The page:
So let us not hurry. Let us dawdle at times. Let others set the pace. Because remember: the journey isn’t about rules or regulations of an end, but in simple boundaries ripe with exploration. In the trying, and the trying again.


Wayfaring With Littles


I traveled with the Teenager quite a bit when he was younger. He learned to skip in the forests of Kentucky, to analyze fossils in a desert rock quarry, to swim in the ocean along the California coast. Currently he is off on his own adventures on the Midwestern plains, balancing a love of the familiar with the wanderlust planted in his heart.

“What are the best snacks to pack for a roadtrip? What did you used to pack?”

And, for all the advice I can offer, I will simply say: find a way.

Find a way to make it work. Find a way to get out of your comfort zone. Get them to do the same. You will return more wrinkled than you left, both in skin and in cloth, but you will be forever changed because of it. Do not expect it to be easy. If you are looking for umbrella drinks on the beach, remember it’s more of an adventure than a vacation. Traveling with kids is not that.

But they won’t remember it, you say? They might not, but you will. You will remember the early risings, the complaints for the snacks you did not pack, the disdain for the ones you did. But you will also remember the flash in their eyes when they discover new landscapes, the smile appearing unbidden on their faces as they touch the new. You may get a picture of it on your phone, or it may just be a snapshot imprinted in your mind alone. It matters not.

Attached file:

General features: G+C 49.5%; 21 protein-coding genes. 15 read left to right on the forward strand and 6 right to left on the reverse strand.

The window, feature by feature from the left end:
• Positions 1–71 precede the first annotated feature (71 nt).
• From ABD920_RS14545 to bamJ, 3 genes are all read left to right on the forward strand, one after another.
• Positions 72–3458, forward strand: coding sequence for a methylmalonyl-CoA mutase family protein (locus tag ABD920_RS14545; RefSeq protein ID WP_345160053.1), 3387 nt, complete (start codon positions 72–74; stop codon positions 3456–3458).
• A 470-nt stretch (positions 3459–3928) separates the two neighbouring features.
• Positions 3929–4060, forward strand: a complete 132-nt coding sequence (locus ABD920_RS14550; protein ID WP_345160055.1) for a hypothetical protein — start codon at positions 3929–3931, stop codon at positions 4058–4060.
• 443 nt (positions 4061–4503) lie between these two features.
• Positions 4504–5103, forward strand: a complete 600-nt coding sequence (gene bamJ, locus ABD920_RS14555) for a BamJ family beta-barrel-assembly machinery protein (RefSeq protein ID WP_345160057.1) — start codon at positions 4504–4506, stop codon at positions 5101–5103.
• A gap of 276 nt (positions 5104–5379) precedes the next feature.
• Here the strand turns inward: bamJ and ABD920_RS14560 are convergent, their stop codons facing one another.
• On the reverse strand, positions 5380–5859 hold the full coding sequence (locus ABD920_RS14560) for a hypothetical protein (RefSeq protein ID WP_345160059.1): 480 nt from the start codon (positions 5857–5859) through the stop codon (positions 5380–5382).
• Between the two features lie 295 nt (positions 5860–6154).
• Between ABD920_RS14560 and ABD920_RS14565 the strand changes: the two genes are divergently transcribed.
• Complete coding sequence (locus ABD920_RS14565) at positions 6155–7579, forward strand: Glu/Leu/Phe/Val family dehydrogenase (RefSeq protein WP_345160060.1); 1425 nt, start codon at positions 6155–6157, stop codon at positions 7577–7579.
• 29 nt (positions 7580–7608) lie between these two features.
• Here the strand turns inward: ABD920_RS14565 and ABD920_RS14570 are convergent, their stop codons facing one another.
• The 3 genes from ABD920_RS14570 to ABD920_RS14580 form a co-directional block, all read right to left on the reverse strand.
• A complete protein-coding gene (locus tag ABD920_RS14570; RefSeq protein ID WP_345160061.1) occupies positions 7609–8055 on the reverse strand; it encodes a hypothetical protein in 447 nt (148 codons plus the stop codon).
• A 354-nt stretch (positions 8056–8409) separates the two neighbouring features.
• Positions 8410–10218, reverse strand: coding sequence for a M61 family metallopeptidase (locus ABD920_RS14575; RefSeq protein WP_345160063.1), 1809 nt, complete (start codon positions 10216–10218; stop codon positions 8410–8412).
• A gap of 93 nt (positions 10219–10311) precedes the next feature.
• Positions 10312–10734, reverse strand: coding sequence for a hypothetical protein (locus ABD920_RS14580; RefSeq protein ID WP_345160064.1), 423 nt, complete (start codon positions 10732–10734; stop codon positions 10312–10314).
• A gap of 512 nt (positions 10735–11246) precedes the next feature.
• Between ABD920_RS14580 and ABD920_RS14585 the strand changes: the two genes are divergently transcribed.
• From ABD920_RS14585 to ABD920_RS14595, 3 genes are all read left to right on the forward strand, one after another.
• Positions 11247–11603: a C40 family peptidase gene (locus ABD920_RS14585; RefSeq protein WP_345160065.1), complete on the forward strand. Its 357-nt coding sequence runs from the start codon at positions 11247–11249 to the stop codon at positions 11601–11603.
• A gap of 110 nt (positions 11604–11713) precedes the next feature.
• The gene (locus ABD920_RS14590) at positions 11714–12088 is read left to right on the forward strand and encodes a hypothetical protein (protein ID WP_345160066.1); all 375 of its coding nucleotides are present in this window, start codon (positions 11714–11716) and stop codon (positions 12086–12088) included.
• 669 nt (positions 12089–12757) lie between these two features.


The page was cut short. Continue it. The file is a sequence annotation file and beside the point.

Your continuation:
You will remember the laps on the plane with a teething infant while traveling solo, the complimentary wine from the stewardess with the kind eyes after said baby finally passes out from exhaustion. It’s the least I can do, Honey, she says with a pat on your shoulder. You will remember those who wave to your toddler on the hiking trail, laughing off your apology for all the noise during their attempted peaceful morning stroll. You will remember repeatedly mentally thanking whomever for their invention of wet wipes, offering up a prayer they receive a special place in the afterlife.

You will remember it all. At first with a grimace, later with laughter.

If they do too, consider it a bonus. Their childhood memories may be more mundane: running through sprinklers, running through the grocery store. Birthday candles covered in bright icing, twinkling Christmas lights and snow angels.

They will have their own past.

Travel offers them a present. Travel offers them you being present. It offers a parent who is aware, a parent who proffers up themselves. Togetherness.

Can we ride the train twice this time?

Yes, yes, a thousand times yes.

No, they might not remember it.

But you will.

Consistently Inconsistent

IMG_2034.jpgYour outfit is mostly grey, a friend tells me.

It’s my favorite color, I respond.

It’s a shade.

It’s a lesson, I reply.